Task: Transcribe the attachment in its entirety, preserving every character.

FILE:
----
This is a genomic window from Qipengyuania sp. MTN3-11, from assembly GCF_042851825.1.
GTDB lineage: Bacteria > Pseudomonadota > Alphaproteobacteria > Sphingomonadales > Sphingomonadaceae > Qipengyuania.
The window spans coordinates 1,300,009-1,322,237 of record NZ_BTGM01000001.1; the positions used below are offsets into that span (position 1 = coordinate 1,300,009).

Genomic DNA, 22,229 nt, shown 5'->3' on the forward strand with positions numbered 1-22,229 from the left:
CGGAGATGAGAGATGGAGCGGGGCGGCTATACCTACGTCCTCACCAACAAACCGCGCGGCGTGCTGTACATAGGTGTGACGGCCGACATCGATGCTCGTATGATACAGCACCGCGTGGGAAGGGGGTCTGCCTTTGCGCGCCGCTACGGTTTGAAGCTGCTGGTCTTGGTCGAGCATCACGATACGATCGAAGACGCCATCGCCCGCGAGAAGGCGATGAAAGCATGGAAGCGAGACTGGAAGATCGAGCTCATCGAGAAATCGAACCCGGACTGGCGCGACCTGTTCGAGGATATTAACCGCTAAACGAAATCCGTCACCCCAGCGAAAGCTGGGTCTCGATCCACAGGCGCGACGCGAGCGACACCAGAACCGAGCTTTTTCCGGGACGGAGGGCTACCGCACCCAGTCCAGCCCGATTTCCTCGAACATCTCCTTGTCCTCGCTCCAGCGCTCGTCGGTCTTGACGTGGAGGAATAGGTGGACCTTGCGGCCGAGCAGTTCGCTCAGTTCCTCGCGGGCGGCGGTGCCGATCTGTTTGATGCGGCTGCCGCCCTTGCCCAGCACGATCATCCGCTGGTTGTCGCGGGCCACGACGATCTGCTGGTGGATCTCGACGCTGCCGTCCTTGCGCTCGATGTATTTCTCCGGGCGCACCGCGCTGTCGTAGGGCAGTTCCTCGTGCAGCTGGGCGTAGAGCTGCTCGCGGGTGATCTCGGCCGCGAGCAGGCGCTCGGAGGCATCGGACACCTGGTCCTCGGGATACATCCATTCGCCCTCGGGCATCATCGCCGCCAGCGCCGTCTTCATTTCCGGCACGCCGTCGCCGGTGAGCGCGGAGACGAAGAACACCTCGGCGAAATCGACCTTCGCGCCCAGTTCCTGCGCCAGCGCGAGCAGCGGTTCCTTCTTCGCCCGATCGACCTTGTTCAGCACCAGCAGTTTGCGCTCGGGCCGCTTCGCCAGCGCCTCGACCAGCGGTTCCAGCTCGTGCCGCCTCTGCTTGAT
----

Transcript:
This is a genomic window from Qipengyuania sp. MTN3-11, from assembly GCF_042851825.1.
GTDB lineage: Bacteria > Pseudomonadota > Alphaproteobacteria > Sphingomonadales > Sphingomonadaceae > Qipengyuania.
The window spans coordinates 1,300,009-1,322,237 of record NZ_BTGM01000001.1; the positions used below are offsets into that span (position 1 = coordinate 1,300,009).

Genomic DNA, 22,229 nt, shown 5'->3' on the forward strand with positions numbered 1-22,229 from the left:
CGGAGATGAGAGATGGAGCGGGGCGGCTATACCTACGTCCTCACCAACAAACCGCGCGGCGTGCTGTACATAGGTGTGACGGCCGACATCGATGCTCGTATGATACAGCACCGCGTGGGAAGGGGGTCTGCCTTTGCGCGCCGCTACGGTTTGAAGCTGCTGGTCTTGGTCGAGCATCACGATACGATCGAAGACGCCATCGCCCGCGAGAAGGCGATGAAAGCATGGAAGCGAGACTGGAAGATCGAGCTCATCGAGAAATCGAACCCGGACTGGCGCGACCTGTTCGAGGATATTAACCGCTAAACGAAATCCGTCACCCCAGCGAAAGCTGGGTCTCGATCCACAGGCGCGACGCGAGCGACACCAGAACCGAGCTTTTTCCGGGACGGAGGGCTACCGCACCCAGTCCAGCCCGATTTCCTCGAACATCTCCTTGTCCTCGCTCCAGCGCTCGTCGGTCTTGACGTGGAGGAATAGGTGGACCTTGCGGCCGAGCAGTTCGCTCAGTTCCTCGCGGGCGGCGGTGCCGATCTGTTTGATGCGGCTGCCGCCCTTGCCCAGCACGATCATCCGCTGGTTGTCGCGGGCCACGACGATCTGCTGGTGGATCTCGACGCTGCCGTCCTTGCGCTCGATGTATTTCTCCGGGCGCACCGCGCTGTCGTAGGGCAGTTCCTCGTGCAGCTGGGCGTAGAGCTGCTCGCGGGTGATCTCGGCCGCGAGCAGGCGCTCGGAGGCATCGGACACCTGGTCCTCGGGATACATCCATTCGCCCTCGGGCATCATCGCCGCCAGCGCCGTCTTCATTTCCGGCACGCCGTCGCCGGTGAGCGCGGAGACGAAGAACACCTCGGCGAAATCGACCTTCGCGCCCAGTTCCTGCGCCAGCGCGAGCAGCGGTTCCTTCTTCGCCCGATCGACCTTGTTCAGCACCAGCAGTTTGCGCTCGGGCCGCTTCGCCAGCGCCTCGACCAGCGGTTCCAGCTCGTGCCGCCTCTGCTTGAT